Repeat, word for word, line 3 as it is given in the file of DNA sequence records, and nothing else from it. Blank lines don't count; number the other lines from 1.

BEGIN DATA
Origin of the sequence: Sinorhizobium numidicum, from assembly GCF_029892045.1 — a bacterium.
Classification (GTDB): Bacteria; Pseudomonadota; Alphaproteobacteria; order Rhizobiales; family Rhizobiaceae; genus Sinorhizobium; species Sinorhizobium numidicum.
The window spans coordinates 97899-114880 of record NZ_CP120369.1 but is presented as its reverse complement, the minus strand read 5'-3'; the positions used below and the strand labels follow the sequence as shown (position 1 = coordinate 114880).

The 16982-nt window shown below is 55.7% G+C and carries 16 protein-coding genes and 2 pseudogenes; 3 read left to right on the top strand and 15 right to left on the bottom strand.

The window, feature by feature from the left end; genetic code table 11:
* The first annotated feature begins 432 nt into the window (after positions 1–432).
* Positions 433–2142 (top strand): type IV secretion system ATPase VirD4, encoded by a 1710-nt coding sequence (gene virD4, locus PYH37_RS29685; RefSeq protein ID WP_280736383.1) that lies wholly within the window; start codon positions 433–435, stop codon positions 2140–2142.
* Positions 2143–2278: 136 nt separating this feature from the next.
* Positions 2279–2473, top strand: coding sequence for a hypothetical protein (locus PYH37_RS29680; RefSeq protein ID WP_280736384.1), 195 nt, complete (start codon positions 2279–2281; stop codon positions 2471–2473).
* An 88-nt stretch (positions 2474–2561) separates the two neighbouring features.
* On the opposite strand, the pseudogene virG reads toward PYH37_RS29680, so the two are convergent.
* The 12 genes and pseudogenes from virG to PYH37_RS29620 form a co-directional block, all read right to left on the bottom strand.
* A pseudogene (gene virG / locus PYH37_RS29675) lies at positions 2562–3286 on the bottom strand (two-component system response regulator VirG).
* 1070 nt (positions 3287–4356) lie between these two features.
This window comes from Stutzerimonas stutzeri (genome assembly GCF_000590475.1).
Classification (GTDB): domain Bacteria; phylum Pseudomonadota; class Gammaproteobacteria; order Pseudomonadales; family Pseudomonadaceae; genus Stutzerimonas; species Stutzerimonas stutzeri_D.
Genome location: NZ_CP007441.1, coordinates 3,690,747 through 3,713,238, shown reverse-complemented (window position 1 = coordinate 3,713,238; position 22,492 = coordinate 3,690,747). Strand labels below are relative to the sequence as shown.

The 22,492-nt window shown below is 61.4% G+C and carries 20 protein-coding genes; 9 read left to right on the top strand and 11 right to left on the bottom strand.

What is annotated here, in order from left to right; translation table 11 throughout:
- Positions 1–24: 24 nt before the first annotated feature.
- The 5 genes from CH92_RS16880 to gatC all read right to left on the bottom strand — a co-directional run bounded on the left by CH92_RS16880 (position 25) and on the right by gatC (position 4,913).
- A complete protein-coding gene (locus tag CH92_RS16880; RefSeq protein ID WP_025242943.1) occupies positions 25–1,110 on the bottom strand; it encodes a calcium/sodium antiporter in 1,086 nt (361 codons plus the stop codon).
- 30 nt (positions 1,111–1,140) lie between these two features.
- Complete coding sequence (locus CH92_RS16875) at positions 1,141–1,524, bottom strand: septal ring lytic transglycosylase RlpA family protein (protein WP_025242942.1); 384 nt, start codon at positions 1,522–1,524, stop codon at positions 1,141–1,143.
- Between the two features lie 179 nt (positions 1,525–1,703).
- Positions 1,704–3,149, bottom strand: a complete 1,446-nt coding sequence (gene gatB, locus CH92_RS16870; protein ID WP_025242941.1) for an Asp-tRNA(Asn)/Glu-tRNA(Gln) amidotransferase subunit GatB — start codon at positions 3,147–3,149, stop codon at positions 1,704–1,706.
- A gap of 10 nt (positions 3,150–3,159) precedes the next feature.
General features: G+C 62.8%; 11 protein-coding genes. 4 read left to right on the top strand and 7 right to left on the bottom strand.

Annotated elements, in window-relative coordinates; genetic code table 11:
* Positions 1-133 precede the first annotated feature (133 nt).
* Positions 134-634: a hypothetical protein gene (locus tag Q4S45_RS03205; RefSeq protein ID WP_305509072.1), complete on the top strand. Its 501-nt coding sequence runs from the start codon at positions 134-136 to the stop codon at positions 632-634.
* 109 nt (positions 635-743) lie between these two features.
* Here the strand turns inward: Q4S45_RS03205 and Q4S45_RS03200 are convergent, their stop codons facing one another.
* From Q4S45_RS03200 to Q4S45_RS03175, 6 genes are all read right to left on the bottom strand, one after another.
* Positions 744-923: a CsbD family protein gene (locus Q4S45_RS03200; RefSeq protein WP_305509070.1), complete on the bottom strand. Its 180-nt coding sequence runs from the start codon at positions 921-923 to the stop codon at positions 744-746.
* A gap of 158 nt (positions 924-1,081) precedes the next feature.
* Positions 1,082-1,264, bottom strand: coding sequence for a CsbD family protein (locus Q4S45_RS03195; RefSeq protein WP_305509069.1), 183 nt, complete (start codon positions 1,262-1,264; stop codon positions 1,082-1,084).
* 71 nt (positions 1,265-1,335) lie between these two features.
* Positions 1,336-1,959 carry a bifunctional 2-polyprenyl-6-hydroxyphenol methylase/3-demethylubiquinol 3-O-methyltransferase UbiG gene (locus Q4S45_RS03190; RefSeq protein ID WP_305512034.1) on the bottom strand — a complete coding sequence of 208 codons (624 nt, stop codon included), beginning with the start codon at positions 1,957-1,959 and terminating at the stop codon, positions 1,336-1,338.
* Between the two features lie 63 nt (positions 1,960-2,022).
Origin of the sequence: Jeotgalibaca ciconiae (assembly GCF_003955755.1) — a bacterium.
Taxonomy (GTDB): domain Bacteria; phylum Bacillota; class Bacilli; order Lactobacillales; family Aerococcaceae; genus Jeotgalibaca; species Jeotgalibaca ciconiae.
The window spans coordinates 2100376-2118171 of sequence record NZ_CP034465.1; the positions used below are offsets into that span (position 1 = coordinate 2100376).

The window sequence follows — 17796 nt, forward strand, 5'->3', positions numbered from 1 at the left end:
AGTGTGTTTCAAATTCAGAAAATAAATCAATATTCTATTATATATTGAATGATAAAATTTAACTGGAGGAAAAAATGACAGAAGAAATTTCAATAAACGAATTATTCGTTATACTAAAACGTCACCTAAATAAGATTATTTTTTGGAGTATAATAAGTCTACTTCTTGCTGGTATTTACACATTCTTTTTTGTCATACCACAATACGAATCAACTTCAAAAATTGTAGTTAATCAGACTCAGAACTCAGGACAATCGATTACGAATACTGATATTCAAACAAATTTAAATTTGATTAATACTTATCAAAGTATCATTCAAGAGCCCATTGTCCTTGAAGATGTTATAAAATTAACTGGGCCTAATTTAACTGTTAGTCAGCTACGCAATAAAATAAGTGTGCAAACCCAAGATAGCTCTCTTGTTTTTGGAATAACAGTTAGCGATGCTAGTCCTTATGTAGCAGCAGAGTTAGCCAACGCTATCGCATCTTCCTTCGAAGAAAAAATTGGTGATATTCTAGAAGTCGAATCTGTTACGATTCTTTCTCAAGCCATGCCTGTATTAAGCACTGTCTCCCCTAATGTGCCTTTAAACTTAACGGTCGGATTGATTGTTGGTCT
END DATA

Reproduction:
The window spans coordinates 97899-114880 of record NZ_CP120369.1 but is presented as its reverse complement, the minus strand read 5'-3'; the positions used below and the strand labels follow the sequence as shown (position 1 = coordinate 114880).